while (lower <= upper)
{
ll mid = (lower + upper) / 2;

if (test(mid))
{
ans = min(ans, mid);
upper = mid - 1;
}
else
{
lower = mid + 1;
}
}

cout << ans << "\n";
}

int main()
{
ios_base::sync_with_stdio(0);
cin.tie(0);

cin >> T;

for (ll t = 0; t < T; t++)
{
solve();
}

return 0;
}

Tester's code (C++)
// Jai Shree Ram

#include<bits/stdc++.h>
using namespace std;

#define rep(i,a,n)     for(int i=a;i<n;i++)
#define ll             long long
#define int            long long
#define pb             push_back
#define all(v)         v.begin(),v.end()
#define endl           "\n"
#define x              first
#define y              second
#define gcd(a,b)       __gcd(a,b)
#define mem1(a)        memset(a,-1,sizeof(a))
#define mem0(a)        memset(a,0,sizeof(a))
#define sz(a)          (int)a.size()
#define pii            pair<int,int>
#define hell           1000000007
#define elasped_time   1.0 * clock() / CLOCKS_PER_SEC

template<typename T1,typename T2>istream& operator>>(istream& in,pair<T1,T2> &a){in>>a.x>>a.y;return in;}
template<typename T1,typename T2>ostream& operator<<(ostream& out,pair<T1,T2> a){out<<a.x<<" "<<a.y;return out;}
template<typename T,typename T1>T maxs(T &a,T1 b){if(b>a)a=b;return a;}
template<typename T,typename T1>T mins(T &a,T1 b){if(b<a)a=b;return a;}

// -------------------- Input Checker Start --------------------

long long readInt(long long l, long long r, char endd)
{
long long x = 0;
int cnt = 0, fi = -1;
bool is_neg = false;
while(true)
{
char g = getchar();
if(g == '-')
{
assert(fi == -1);
is_neg = true;
continue;
}
if('0' <= g && g <= '9')
{
x *= 10;
x += g - '0';
if(cnt == 0)
fi = g - '0';
cnt++;
assert(fi != 0 || cnt == 1);
assert(fi != 0 || is_neg == false);
assert(!(cnt > 19 || (cnt == 19 && fi > 1)));
}
else if(g == endd)
{
if(is_neg)
x = -x;
if(!(l <= x && x <= r))
{
cerr << l << ' ' << r << ' ' << x << '\n';
assert(false);
}
return x;
}
else
{
assert(false);
}
}
}

string readString(int l, int r, char endd)
{
string ret = "";
int cnt = 0;
while(true)
{
char g = getchar();
assert(g != -1);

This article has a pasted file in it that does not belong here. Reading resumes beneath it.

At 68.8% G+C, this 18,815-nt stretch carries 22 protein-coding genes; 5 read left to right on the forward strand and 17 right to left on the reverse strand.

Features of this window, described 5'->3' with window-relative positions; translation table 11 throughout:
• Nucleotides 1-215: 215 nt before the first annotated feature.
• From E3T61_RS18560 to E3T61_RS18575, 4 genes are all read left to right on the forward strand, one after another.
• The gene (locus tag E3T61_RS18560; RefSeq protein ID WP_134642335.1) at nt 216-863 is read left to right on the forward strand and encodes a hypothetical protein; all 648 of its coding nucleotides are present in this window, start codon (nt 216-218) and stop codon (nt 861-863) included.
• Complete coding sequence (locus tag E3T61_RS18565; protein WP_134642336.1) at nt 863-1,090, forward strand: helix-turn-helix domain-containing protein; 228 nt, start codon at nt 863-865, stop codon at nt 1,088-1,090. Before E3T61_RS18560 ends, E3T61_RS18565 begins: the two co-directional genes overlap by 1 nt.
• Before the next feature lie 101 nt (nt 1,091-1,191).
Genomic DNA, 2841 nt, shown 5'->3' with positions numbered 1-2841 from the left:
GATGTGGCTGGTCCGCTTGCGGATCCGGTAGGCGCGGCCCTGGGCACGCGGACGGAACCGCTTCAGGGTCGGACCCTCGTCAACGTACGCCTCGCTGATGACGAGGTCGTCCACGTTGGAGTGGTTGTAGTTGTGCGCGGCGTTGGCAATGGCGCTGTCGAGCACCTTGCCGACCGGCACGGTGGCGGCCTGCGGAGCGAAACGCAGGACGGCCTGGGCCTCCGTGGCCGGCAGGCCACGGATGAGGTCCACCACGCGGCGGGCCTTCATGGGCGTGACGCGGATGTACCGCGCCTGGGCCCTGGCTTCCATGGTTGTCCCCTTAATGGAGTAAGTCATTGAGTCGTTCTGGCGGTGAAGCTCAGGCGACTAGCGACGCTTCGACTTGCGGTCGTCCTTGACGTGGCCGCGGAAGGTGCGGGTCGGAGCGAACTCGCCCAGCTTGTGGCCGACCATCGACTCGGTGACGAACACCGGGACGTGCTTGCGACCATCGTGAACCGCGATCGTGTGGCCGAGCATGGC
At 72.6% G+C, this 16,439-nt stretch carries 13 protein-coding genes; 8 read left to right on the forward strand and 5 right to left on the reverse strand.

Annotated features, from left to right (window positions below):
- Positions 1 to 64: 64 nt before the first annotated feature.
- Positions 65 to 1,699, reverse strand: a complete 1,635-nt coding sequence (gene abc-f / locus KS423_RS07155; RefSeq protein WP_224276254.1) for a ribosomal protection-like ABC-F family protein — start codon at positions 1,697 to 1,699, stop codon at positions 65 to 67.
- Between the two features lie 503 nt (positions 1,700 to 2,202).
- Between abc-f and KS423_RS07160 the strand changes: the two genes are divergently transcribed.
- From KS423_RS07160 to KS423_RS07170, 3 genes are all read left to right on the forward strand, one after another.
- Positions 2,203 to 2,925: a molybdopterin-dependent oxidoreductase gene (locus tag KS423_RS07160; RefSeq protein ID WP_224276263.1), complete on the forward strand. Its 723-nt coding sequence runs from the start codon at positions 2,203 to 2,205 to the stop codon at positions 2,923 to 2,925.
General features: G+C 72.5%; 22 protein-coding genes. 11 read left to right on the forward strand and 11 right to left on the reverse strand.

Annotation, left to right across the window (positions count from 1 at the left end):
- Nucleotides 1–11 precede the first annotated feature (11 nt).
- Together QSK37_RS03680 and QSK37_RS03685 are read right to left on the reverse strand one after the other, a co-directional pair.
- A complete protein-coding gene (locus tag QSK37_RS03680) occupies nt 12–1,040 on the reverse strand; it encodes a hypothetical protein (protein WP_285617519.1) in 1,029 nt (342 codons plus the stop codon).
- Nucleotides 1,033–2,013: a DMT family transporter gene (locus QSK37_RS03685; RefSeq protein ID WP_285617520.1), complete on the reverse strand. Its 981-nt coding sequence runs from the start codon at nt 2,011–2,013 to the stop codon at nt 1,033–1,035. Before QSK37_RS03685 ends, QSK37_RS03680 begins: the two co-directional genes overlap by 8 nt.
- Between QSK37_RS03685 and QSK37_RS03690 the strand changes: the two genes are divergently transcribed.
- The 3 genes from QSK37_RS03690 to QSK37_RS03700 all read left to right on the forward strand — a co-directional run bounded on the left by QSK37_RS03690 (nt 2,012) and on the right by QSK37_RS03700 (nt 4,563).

if(g == endd)
break;
cnt++;
ret += g;
}
assert(l <= cnt && cnt <= r);
return ret;
}

long long readIntSp(long long l, long long r) { return readInt(l, r, ' '); }
long long readIntLn(long long l, long long r) { return readInt(l, r, '\n'); }
string readStringSp(int l, int r) { return readString(l, r, ' '); }
void readEOF() { assert(getchar() == EOF); }

vector<int> readVectorInt(int n, long long l, long long r)
{
vector<int> a(n);
for(int i = 0; i < n - 1; i++)
a[n - 1] = readIntLn(l, r);
return a;
}

// -------------------- Input Checker End --------------------

int solve(){
static int sum_n = 0;
static int sum_m = 0;
sum_m += m;
sum_n += n;
assert(sum_n <= 3e5);
assert(sum_m <= 3e5);
vector<int> a(n), b(n);
for(int i = 0; i < n; i++){
b[i] = readIntLn(a[i] + 1, 1e9);
}

sort(all(b));

auto check = [&](int x){
int t = 0;
int cnt = 1;
for(int i = 0; i < n; i++){
if(t + 2*h + b[i]  - 1 <= x){
t += 2*h;
}else{
t = 2*h;
cnt++;
}
}

return cnt <= m;
};
int l = 2*h + b[n - 1] - 1, r = 1e18;
int ans = r;
while(l <= r){
int m = (l + r)/2;
if(check(m)){
ans = m;
r = m - 1;
}else{
l = m + 1;
}
}
cout << ans << endl;
return 0;
}
signed main(){
ios_base::sync_with_stdio(0);cin.tie(0);cout.tie(0);
//freopen("input.txt", "r", stdin);
//freopen("output.txt", "w", stdout);
#ifdef SIEVE
sieve();
#endif
#ifdef NCR
init();
#endif
while(t--){
solve();
}
return 0;
}

Editorialist's code (Python)
for _ in range(int(input())):
n, m, h = map(int, input().split())
floors = []
for i in range(n):
a, b = map(int, input().split())
floors.append((a, b))
floors.sort(key=lambda x : x)
lo, hi = 0, 10 ** 18
while lo < hi:
mid = (lo + hi)//2
need = 0
cur = mid+1
reach = True
for a, b in floors:
if cur + b + 2*h <= mid: cur += 2*h
else:
if b+2*h > mid:
reach = False
break
else:
cur = 2*h
need += 1
if reach == False or need > m: lo = mid+1
else: hi = mid
print(lo - 1)